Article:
Post 2 Range Launch? The bath test has shown up a leak……………….. Have not tried to find where yet but it is hopefully in that small bay as it did not flow over the rib section. Strange I had not thought leaks to be much of a possibility in a boat! Wishful thinking again. Anyway it has put work back a bit. You will notice that the bath water was ‘used’ condition. I was not allowed to waste water due to the shortage so had to use the bath with Radox and herbal Oils in it. I trust it does not affect the paintwork…………… Any opinions on Leak Checking? I did check how it ‘sat’, and the waterline at its current weight. There is something in those images that RN Munich will pick up on! Have received some of the parts………….just like Christmas for me. ( I was a spoilt only child). Two issues strike me. a. It may be of interest if I give sources of the parts b. I think I have a problem with ‘scale’………….. Currently the purchases fall into two groups, electrical and deck fittings. The electrics are not posing a problem yet, but the size of deck fittings certainly is! Taking the larger ‘electricals’ first, I have gone for pre built units. Someone with more ability could build the units themselves. Kits are available. Also far fewer units could be used to start with and added later if needed. As a result of my previous, though small, experience with the Richardson Tug I used Action Electronics and Component Shop in Bangor, Wales for almost all of the electrical bits. They are helpful and efficient with good quality products. I am still using Mtroniks DigiSound for the sound unit, but Action Electronics now makes one as well. I have used a new source for the transducers/exciters. I have previously used Dayton Audio, sourced through SoundandVision Netherlands and costing around £35.00 for a pair of TT25’s plus mail. This time I used Mr RC for similar item, made by them for about £53.00 the pair mail free. They too came from the Netherlands! Not tried yet, but have noted that the Dayton Audio ones had a foam ring on the face which was self adhesive and easy to place. Mr RC require Gluing in place. Going to look for the leak. Next post should be on the electronics which I hope will have arrived by then. BTW, The 46 Firefloat Mk2 blogg by ‘Elsrickle and Fire Boat (Crash Tender) on our site are great sources of information. NPJ.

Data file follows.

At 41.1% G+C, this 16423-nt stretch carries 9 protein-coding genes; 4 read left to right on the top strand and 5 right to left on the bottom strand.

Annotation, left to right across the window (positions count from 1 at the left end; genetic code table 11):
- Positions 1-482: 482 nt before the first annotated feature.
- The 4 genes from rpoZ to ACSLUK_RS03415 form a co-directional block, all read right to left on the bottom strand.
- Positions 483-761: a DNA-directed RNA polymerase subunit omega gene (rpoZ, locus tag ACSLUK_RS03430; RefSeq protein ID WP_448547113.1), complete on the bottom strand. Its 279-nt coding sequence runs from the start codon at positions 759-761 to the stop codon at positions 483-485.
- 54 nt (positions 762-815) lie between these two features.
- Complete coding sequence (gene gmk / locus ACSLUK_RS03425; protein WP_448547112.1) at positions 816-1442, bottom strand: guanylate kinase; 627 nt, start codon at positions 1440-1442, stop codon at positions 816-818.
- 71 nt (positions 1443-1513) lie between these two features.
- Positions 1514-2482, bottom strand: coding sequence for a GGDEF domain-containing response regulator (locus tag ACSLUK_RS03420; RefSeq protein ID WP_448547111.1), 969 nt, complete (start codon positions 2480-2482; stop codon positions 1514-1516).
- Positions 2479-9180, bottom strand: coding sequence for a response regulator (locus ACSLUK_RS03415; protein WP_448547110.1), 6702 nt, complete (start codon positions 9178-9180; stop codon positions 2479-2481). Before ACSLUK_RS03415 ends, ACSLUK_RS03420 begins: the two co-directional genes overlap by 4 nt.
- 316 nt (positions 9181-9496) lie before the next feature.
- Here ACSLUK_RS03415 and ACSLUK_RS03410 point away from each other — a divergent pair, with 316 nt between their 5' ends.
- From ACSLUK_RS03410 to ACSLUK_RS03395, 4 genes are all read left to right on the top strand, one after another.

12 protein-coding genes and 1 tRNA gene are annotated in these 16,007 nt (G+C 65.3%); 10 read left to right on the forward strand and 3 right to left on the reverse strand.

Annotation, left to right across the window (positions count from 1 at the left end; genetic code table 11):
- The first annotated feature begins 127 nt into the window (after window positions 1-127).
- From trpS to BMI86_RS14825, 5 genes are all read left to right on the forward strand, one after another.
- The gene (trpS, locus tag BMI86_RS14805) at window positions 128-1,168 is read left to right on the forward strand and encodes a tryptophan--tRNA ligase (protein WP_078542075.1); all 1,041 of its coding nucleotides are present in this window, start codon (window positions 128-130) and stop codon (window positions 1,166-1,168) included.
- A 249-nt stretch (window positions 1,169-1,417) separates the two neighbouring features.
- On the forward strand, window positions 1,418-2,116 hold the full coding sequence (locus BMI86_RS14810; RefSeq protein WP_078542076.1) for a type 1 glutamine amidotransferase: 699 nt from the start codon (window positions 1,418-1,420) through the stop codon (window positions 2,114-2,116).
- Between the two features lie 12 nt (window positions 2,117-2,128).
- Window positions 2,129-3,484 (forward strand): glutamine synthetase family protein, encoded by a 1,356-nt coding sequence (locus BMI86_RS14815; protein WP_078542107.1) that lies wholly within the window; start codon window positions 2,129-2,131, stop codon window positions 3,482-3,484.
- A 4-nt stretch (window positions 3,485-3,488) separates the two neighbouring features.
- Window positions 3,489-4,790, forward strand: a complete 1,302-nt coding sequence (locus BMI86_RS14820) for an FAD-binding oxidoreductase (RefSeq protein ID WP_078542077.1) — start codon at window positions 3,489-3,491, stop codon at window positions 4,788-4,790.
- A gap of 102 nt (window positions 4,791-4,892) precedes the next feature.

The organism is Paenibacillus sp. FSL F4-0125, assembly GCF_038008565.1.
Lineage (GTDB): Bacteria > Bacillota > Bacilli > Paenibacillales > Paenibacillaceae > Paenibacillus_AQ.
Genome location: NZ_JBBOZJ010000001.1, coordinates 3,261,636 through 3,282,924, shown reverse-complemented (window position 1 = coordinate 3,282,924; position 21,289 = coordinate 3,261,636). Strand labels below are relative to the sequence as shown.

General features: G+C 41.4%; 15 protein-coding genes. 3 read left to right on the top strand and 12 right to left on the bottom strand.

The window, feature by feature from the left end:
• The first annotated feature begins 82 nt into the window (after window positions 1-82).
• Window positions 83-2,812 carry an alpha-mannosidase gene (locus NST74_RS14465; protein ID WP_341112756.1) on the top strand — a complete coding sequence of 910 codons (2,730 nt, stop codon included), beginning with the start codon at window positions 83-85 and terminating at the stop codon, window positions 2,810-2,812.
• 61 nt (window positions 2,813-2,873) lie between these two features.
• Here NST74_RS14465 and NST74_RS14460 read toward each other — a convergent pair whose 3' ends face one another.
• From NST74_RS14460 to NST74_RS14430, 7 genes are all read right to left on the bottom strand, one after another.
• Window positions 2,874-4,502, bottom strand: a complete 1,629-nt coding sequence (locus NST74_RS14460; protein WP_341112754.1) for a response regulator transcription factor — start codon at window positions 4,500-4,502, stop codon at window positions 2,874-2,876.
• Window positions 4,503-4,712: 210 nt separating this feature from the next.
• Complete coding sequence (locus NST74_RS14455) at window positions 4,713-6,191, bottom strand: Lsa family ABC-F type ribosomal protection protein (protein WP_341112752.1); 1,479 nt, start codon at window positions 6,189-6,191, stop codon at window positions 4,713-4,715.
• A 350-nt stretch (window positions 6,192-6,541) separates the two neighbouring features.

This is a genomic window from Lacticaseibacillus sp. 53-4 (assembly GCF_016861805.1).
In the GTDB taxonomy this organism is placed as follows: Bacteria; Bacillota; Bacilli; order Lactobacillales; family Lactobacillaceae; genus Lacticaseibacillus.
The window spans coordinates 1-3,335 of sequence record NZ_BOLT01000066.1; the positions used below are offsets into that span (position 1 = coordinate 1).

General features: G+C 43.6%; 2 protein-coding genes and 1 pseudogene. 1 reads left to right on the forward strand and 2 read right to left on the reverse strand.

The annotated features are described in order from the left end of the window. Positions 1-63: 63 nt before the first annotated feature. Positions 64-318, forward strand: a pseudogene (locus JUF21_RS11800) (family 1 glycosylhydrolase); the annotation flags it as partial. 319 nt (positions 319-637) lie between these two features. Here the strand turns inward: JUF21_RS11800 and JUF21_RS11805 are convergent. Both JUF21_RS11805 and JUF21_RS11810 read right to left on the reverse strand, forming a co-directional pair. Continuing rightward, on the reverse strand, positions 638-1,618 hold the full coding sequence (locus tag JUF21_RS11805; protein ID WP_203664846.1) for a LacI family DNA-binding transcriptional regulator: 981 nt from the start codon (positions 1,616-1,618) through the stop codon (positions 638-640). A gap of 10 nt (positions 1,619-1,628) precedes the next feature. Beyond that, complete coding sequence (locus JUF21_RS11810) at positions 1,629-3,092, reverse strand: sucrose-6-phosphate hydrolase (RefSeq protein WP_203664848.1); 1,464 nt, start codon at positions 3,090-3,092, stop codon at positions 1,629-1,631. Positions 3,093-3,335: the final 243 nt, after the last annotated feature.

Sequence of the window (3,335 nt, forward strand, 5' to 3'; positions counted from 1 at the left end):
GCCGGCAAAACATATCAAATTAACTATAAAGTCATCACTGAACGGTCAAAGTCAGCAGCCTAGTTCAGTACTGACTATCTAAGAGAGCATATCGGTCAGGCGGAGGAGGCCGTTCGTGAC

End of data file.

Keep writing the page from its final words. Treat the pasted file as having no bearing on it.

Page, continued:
LED Tug Mast Navigation Lights by RNinMunich Fleet Admiral!   Posted: 4 months ago